It was a classic moment in the budding bowling career of George Barner.
There was George bowling the game of his life at Canoga Park Bowl, apparently ready to log his first 200 game.
This was far from a minor achievement considering he had just started bowling in a league for the first time the year before – at age 69! And he had averaged a mere 101 that season.
But now he appeared a certainty to reach the 200 barrier, having just made a spare in the 10th frame.
That gave George a score of 199 with one final ball to toss at 10 pins.
Then disaster struck.
“I got nervous,” says George now.
“All he had to do was keep the ball on the lane,” said Elizabeth Fonvergne with a smile. “Then he shot it in the gutter and bowled a 199. My son [Michael] said, ‘You have to understand, George bowling a 200 is like bowling a 300 for us.’ ”
A lesser person might have been discouraged at that point, but George has just kept improving. His average has surged from 101 to 115 to 126 and now has reached 138 in his current league at Canoga Park Bowl.
He also has eclipsed that magic 200 mark with a blistering 225 game. And that may not be the end of his accomplishments.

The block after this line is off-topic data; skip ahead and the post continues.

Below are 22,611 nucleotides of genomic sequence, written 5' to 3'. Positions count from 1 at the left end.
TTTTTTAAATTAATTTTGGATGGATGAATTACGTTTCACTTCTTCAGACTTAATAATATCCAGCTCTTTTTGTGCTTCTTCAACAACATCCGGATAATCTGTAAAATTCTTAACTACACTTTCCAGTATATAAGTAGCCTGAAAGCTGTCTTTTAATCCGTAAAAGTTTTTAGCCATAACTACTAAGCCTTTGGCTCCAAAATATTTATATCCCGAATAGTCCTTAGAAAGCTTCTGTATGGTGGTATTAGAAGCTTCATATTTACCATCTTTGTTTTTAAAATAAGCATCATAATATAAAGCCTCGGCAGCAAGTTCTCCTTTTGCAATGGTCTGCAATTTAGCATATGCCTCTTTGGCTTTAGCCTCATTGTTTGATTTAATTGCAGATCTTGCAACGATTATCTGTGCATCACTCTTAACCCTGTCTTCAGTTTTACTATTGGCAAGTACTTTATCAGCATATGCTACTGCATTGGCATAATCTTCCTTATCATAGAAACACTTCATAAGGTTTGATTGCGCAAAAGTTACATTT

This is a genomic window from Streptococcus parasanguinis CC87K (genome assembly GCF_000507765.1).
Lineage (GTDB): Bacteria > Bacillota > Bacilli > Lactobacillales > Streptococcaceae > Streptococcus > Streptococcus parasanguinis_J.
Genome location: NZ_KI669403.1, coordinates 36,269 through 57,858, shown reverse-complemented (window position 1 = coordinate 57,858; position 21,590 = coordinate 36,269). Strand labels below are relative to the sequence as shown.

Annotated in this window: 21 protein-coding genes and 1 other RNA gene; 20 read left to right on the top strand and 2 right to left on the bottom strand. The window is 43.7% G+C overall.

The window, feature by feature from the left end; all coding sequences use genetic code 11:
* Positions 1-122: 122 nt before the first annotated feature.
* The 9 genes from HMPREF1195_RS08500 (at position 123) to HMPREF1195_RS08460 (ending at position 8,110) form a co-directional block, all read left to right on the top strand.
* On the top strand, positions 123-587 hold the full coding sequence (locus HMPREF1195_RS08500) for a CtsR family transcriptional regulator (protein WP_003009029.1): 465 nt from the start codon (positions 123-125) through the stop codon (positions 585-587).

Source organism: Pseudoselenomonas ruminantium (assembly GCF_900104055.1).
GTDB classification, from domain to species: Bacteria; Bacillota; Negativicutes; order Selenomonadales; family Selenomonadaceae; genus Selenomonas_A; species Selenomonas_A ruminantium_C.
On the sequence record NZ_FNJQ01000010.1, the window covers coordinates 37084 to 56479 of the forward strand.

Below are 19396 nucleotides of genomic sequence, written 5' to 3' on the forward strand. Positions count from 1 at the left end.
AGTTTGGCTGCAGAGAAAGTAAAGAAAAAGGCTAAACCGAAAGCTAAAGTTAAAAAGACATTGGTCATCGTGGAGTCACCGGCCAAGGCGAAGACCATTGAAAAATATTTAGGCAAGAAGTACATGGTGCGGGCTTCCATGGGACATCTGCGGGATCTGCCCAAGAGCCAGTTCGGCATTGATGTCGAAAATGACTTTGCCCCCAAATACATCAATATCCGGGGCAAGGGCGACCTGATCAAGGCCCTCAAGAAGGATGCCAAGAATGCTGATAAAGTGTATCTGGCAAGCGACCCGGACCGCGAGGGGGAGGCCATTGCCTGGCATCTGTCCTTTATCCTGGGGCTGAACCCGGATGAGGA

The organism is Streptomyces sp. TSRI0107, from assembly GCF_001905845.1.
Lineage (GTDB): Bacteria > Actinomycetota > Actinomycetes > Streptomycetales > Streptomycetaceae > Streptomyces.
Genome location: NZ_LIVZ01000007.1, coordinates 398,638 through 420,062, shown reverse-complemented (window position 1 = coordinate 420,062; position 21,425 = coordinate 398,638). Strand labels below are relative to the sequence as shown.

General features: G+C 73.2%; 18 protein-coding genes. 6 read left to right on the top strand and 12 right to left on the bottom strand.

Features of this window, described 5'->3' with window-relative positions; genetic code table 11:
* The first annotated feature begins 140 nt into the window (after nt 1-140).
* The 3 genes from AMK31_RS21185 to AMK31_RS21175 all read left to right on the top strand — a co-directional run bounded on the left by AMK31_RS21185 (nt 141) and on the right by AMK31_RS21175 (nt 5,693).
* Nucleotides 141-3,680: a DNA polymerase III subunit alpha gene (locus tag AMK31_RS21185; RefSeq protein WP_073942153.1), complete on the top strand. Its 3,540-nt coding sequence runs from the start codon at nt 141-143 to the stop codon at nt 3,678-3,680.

George, now 70, is optimistic that one day he can fashion a “deuce average . I have the best coach in the league.”
That coach is Elizabeth, one of the elite women bowlers in the L.A. area and also George’s longtime girlfriend.
George, a Canoga Park resident, returns the favor by making it a point to watch Elizabeth bowl every game during her league competition. And he has lived up to that goal – except for that one night on Dec. 6, 2011.
That was the day that Elizabeth blasted a 223 in her first game and George – a top blues guitarist and vocalist – then excused himself to take part in a radio interview.
Guess what happened?
“No sooner than he leaves, I bowl a 300,” said Elizabeth about her fourth perfect game. “I reminded him how he said he wouldn’t miss any of my games.”
Said George: “It was very disappointing, but I’ve seen her bowl 279 and 280 and that was very exciting.”
Elizabeth also finds it exciting to be George’s coach.
“As a coach, when you watch people, the difference between a 140 and 180 bowler is just making your spares,” she said.
“The strikes will come, but you have to pick up the spares. George can be as good as he wants to be. He’s my prodigy.”